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Diocese, Carlow partner to offer tuition support

Friday, December 04, 2015 - Updated: 12:26 PM
By JOHN FRANKO Staff Writer

Carlow University, in partnership with the Diocese of Pittsburgh, will recognize the commitment of parents who chose to invest in a Catholic elementary and secondary education for their children by offering Catholic Education University grants of up to $20,000. 

“We are excited to support the Diocese of Pittsburgh with these new university grants because they will help students to continue their Catholic education for four more years,” said Dr. Suzanne Mellon, Carlow’s president.

Mellon joined Bishop David Zubik in making the announcement during a Nov. 20 news conference on the Carlow campus.

Students who have attended Catholic schools from grades 1-12 are eligible for a $5,000 grant annually for four years. Those who attended a Catholic high school from grades 9-12 and graduated will be eligible for a $2,500 annual award.

The grants will be available to first-time, full-time students entering Carlow for the fall 2016 term. The assistance will be for a maximum of four years (eight semesters, excluding summer). Students must meet university and federal requirements for renewal.

“We’re excited about it,” Mellon said. “We’ll look for students who will continue to make a difference in the region.”

Bishop Zubik said the grants will offer a “golden” opportunity for parents to continue their child’s Catholic education as a matter of choice.

“Thank God that someone is helping us to fulfill the dreams of our sons and daughters,” he said.

Mellon pointed out that Carlow approached the diocese with the idea for the grants. She noted that the funding will not come through a specific donor but through general means of support. Officials do not have a ballpark figure of how many students will take advantage of the offer, she said.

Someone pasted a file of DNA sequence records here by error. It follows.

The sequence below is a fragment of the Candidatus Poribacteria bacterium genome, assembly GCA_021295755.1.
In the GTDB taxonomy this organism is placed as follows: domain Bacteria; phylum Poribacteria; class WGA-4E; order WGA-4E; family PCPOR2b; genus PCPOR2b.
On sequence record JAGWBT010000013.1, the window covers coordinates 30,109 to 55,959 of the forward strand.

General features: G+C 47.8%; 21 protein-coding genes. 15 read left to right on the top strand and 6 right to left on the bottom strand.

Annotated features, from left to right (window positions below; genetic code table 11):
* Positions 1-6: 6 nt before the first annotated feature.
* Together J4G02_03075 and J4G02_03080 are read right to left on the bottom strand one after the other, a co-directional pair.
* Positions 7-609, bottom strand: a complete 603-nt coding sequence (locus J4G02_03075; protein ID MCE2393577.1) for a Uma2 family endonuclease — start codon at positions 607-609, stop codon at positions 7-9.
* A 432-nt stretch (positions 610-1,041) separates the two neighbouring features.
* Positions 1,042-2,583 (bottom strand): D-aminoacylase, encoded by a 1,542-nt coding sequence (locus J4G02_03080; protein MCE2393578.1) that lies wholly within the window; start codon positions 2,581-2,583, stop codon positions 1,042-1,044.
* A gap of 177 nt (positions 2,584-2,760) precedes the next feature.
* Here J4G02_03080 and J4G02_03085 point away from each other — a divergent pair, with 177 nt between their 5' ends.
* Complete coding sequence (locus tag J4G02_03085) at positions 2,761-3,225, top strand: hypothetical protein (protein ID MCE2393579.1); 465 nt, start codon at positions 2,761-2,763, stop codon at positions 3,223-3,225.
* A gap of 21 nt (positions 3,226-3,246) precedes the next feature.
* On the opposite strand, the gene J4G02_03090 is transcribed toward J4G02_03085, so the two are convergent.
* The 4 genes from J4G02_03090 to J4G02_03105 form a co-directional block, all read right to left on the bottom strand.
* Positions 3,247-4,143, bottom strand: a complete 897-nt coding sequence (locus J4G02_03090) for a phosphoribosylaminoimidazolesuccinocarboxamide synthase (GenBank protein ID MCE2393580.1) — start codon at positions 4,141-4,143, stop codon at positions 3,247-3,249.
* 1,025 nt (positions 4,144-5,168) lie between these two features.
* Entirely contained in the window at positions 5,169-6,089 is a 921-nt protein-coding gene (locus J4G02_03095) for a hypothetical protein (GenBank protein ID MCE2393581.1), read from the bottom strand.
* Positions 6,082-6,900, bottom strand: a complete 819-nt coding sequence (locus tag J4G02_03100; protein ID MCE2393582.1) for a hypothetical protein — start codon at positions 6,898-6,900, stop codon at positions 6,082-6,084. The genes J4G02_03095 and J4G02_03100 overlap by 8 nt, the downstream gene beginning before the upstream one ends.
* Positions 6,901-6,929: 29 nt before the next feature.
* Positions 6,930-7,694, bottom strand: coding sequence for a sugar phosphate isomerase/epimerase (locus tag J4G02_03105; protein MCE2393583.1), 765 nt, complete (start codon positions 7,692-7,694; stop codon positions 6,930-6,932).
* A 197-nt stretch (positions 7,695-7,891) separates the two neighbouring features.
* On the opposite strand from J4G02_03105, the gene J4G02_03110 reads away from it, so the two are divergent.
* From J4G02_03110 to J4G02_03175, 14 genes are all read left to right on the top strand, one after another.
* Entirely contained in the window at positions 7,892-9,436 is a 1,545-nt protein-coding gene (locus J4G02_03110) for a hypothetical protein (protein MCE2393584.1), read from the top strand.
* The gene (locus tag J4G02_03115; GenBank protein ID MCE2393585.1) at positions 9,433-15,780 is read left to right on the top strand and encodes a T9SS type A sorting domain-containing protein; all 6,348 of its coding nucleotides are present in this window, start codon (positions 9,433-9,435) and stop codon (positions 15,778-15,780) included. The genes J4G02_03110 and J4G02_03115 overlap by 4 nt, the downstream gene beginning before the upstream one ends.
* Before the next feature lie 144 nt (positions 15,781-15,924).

“We’ll see how the first year goes and what the demand is for it,” she added.

Mellon, who was named Carlow’s 10th president in 2013, said the school believes that the grants will allow it to attract some of the brightest students. In pointing out that all four of her children attended Catholic schools from grades 1-12, she noted, “I can attest to the value of a Catholic education.”

Bishop Zubik noted that the cost of higher education can be overwhelming for families, and he said the grants can be a “seamless garment” for parents to have options for Catholic education. They can make a difference for families who have already invested a lot.

In noting that students who come from Catholic schools are “great achievers,” the bishop said Carlow offers an education centered on the whole person in a values-based setting.

He spoke of the annual spring break commissioning Mass at St. Paul Cathedral, in which students are recognized for spending their spring vacations in service to others. Carlow, he said, often has the highest number of students. It shows that the school offers more than academic discipline.

“It shows the spirit of Carlow,” he said.

Bishop Zubik later added that, like Duquesne University and La Roche College, Carlow has a strong Catholic tradition in the area. Carlow’s dream will not only allow students to take advantage of the great academic programs it offers, but it will mean so much to parents.

“They’re willing to do that, to take what I call that happy risk,” he said. “I think it’s going to pay great dividends for Carlow, for parents and for Catholic schools in the diocese.”

Mellon said that Pope Francis calls us to welcome people from different backgrounds, but while Carlow is open to students of all faith traditions, “We are a Catholic university, and that’s our tradition and what we have.”

The integration of faith-based values is vitally important, she said.

Located in Pittsburgh’s Oakland neighborhood, Carlow University was founded by the Sisters of Mercy in 1929. There are 1,399 undergraduate students among the total student body of 2,272. Approximately 85 percent of the students are female, but the number of males has climbed in recent years.

The number of students increased by 2.7 percent this fall, but the number of new students rose by 17 percent.

For more information or to apply for the awards, contact Carlow’s Office of Admissions at 412-578-6059, or e-mail admissions@carlow.edu.


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